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Beat Generation Poetry
Transcript of Beat Generation Poetry
- Open-form Dionysian poetry in defiance of the prevailing structured Apollonian poetry of the formalists
“What would Henry David Thoreau think if he could see this place now?”
- Liberate poetry from academic preciosity and bring it “back to the streets.”
- The measure of poetry should not be a line, or stanza, or traditional metrical patterns, but rather “breath” of the poet
- Poetry is ultimately located in experience itself; reproductions of the circumstances which brought them into being
- Poetry and art as experience rather than an activity separated from the social life.
Peter Orlovsky and Allen Ginsberg
Inventions & Innovations
1: 1950s; A Historical Review
2: Artistic Movements; From Jazz Music to Abstract Expressionism
3: Beat Generation; A Product of & Reaction against the 1950s Conformity
4: Reading "Sunflower Sutra"
- In 1946 3.4 million babies were born, 26 percent more than in 1945 --> Baby boom
- In the 1950s, the overall economy grew by 37%--> the economic boom
- Establishing The Department of Health, Education and Welfare
- Glorification of nuclear family, household, suburbs
-Civil Rights Act: Increasing social acceptance of an integrated society, thus, leading to the integration of schools
- Martin Luther King heard about Park's brave effort and created a protest called "Boycott of Montgomery"
The Military-Industrial America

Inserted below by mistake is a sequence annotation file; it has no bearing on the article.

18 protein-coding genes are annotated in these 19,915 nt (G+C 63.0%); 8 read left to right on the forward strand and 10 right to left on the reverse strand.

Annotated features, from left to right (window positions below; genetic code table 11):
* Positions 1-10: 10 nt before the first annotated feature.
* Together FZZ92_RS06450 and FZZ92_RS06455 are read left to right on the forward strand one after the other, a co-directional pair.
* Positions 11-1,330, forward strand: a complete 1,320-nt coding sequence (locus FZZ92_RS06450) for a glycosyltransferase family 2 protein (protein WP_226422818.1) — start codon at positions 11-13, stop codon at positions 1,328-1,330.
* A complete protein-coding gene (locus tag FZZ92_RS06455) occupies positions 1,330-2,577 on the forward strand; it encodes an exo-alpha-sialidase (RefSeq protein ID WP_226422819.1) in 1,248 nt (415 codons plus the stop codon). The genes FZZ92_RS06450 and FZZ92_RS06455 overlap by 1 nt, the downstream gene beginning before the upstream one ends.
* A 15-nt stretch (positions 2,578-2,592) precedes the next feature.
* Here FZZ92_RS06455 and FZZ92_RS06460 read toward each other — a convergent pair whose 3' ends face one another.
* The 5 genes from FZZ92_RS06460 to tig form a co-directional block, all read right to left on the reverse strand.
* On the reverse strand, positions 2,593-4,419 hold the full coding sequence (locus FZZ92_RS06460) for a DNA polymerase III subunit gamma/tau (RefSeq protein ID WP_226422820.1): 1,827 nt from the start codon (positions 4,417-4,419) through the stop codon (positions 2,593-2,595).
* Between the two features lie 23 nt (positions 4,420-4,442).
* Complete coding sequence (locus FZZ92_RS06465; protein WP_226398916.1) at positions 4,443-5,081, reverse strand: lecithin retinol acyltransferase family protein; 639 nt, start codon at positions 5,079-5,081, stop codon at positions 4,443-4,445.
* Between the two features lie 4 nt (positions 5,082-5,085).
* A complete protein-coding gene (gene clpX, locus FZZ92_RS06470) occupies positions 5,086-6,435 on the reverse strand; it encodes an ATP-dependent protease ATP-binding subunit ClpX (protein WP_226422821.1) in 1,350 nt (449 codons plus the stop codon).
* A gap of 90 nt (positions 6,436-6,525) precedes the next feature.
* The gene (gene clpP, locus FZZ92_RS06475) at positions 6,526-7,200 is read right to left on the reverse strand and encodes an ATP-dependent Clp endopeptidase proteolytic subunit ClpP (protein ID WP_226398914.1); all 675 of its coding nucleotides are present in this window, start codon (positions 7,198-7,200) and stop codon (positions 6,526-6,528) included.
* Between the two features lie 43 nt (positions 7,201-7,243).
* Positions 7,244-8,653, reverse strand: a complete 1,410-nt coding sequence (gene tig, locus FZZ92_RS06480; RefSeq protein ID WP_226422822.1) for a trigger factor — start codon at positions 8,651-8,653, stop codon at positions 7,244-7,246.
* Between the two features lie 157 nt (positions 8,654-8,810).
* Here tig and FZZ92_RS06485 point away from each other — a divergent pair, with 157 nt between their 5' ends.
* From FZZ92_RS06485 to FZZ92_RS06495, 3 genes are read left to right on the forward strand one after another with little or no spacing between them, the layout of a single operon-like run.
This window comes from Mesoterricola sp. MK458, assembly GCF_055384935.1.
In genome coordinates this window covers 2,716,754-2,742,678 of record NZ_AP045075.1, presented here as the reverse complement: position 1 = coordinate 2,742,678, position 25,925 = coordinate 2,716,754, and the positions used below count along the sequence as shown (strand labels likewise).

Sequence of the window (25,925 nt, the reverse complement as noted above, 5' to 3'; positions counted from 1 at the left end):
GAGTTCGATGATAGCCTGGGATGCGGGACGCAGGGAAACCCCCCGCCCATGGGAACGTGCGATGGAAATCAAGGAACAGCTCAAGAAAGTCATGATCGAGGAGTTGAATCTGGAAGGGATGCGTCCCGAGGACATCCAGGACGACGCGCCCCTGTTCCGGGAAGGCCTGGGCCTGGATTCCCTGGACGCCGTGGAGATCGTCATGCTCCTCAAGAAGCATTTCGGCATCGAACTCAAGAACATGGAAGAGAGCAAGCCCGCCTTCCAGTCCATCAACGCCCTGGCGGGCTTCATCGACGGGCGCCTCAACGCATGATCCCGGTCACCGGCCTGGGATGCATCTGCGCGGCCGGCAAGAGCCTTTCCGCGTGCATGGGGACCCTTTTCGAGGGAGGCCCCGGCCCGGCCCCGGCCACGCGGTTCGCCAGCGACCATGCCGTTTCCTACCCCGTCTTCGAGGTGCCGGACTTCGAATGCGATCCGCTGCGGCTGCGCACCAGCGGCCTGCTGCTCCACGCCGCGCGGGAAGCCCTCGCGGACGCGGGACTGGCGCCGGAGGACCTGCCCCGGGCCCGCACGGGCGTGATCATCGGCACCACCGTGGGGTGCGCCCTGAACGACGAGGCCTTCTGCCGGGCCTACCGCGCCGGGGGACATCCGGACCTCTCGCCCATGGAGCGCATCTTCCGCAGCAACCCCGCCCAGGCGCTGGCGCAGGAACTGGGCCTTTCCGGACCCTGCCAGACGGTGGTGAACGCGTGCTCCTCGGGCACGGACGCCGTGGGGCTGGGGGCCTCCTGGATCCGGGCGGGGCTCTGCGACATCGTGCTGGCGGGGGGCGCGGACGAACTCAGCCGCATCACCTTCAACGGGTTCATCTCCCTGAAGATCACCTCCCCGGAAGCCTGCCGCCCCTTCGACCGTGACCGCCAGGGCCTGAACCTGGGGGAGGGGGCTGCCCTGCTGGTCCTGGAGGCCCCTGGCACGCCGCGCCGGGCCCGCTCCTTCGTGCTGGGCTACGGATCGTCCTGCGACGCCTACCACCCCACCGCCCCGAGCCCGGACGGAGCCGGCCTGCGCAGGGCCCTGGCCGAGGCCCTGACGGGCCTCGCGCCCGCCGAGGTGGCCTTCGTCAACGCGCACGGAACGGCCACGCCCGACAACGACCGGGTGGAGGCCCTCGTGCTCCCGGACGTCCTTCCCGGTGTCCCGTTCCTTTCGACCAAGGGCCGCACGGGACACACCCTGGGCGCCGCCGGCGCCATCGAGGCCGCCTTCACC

- First credit card invented by Ralph Schneider (1950)
- Charles Ginsberg invented 1st video tape recorder (1951)
- Hovercraft invented by Christopher Cockerell (1956)
- The Disneyland theme park in California opened (1955)
- Barbie Doll invented (1959)
- Air Conditioners, Dishwashers, Washing Machines
The Struggle of Civil Rights
Eisenhower Doctrine & The Red Scare
A Culture of Consumption
- Began at Colombia University when students Jack Kerouac, Allen Ginsberg, Lucien Carr met--> well-educated>
- Kerouac coined the phrase, borrowing it from the jazz musicians; tired, beaten down, exhausted, and oppressed
- Attributed a philosophical dimension to the term; beatitude and beatific, the fulfillment of a spiritual quest; the innocence & blessedness
- Intertwined with San Francisco Renaissance movement, originated in New York (especially Greenwich Village) in the 1940's
- Gained prominence in San Francisco in the 1950's -- City Lights bookstore
“The beats were attracted to the ‘madness’ as a sustained presence; a lucid, singular, and obsessive way to illuminate the shadows of the day”
Elvis Presley; King of Rock and Roll
Charlie Parker; Jazz
Prose Poems & Projective Verse
- Regarded modern American life complacent and materialistic
- Frantic desire to drop out, hit the road, head for the hills, and share a car with a trusted buddy
- "We follow the turn of the road and it leads us on. Where? To actuality; ourselves, others and God. "
- Homosexuality, open relationships, and group sex; “sexual revolution”
- Norman Mailer termed the “hipster” in his essay “the White Negro”
- "Laugh the sadness of the world out of existence, illuminating his despair in music or drugs“
- Express forbidden impulses and actively violate social taboos
- Fought for freedom of expression, gay rights, and the legalization of marijuana
- Incarcerated & institutionalized
- to “reach different parts of the mind”